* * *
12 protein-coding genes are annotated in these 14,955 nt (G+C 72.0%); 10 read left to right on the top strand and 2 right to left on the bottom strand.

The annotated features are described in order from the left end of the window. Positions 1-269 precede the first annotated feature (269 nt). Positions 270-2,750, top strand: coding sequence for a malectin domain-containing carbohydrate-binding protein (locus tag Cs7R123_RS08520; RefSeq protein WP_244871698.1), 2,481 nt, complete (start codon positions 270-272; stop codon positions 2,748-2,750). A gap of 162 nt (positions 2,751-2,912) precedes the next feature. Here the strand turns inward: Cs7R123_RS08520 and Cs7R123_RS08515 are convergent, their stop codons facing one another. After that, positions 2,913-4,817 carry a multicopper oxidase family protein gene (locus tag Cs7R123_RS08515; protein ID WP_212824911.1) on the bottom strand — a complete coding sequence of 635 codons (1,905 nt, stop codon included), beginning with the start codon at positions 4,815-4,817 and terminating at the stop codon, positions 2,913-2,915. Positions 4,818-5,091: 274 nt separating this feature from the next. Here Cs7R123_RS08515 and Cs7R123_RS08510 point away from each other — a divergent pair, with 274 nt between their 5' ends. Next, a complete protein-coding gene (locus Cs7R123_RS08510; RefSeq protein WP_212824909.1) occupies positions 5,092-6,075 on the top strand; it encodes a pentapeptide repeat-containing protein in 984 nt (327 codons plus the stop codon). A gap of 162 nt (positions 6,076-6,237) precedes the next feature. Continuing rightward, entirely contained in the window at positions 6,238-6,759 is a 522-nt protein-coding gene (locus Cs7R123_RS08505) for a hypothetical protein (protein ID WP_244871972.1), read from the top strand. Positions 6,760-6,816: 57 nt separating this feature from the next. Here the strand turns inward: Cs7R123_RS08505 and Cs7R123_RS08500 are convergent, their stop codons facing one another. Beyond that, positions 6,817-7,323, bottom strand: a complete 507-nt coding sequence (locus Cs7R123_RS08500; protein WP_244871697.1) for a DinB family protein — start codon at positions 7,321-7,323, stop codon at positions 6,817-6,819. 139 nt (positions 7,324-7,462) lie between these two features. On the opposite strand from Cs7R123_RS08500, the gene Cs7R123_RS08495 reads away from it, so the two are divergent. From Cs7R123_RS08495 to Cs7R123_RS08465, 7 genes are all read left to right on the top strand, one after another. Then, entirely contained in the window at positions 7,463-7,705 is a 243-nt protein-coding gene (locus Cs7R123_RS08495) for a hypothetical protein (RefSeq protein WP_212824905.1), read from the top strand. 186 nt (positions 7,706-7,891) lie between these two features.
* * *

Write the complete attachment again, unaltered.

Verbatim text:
12 protein-coding genes are annotated in these 14,955 nt (G+C 72.0%); 10 read left to right on the top strand and 2 right to left on the bottom strand.

The annotated features are described in order from the left end of the window. Positions 1-269 precede the first annotated feature (269 nt). Positions 270-2,750, top strand: coding sequence for a malectin domain-containing carbohydrate-binding protein (locus tag Cs7R123_RS08520; RefSeq protein WP_244871698.1), 2,481 nt, complete (start codon positions 270-272; stop codon positions 2,748-2,750). A gap of 162 nt (positions 2,751-2,912) precedes the next feature. Here the strand turns inward: Cs7R123_RS08520 and Cs7R123_RS08515 are convergent, their stop codons facing one another. After that, positions 2,913-4,817 carry a multicopper oxidase family protein gene (locus tag Cs7R123_RS08515; protein ID WP_212824911.1) on the bottom strand — a complete coding sequence of 635 codons (1,905 nt, stop codon included), beginning with the start codon at positions 4,815-4,817 and terminating at the stop codon, positions 2,913-2,915. Positions 4,818-5,091: 274 nt separating this feature from the next. Here Cs7R123_RS08515 and Cs7R123_RS08510 point away from each other — a divergent pair, with 274 nt between their 5' ends. Next, a complete protein-coding gene (locus Cs7R123_RS08510; RefSeq protein WP_212824909.1) occupies positions 5,092-6,075 on the top strand; it encodes a pentapeptide repeat-containing protein in 984 nt (327 codons plus the stop codon). A gap of 162 nt (positions 6,076-6,237) precedes the next feature. Continuing rightward, entirely contained in the window at positions 6,238-6,759 is a 522-nt protein-coding gene (locus Cs7R123_RS08505) for a hypothetical protein (protein ID WP_244871972.1), read from the top strand. Positions 6,760-6,816: 57 nt separating this feature from the next. Here the strand turns inward: Cs7R123_RS08505 and Cs7R123_RS08500 are convergent, their stop codons facing one another. Beyond that, positions 6,817-7,323, bottom strand: a complete 507-nt coding sequence (locus Cs7R123_RS08500; protein WP_244871697.1) for a DinB family protein — start codon at positions 7,321-7,323, stop codon at positions 6,817-6,819. 139 nt (positions 7,324-7,462) lie between these two features. On the opposite strand from Cs7R123_RS08500, the gene Cs7R123_RS08495 reads away from it, so the two are divergent. From Cs7R123_RS08495 to Cs7R123_RS08465, 7 genes are all read left to right on the top strand, one after another. Then, entirely contained in the window at positions 7,463-7,705 is a 243-nt protein-coding gene (locus Cs7R123_RS08495) for a hypothetical protein (RefSeq protein WP_212824905.1), read from the top strand. 186 nt (positions 7,706-7,891) lie between these two features.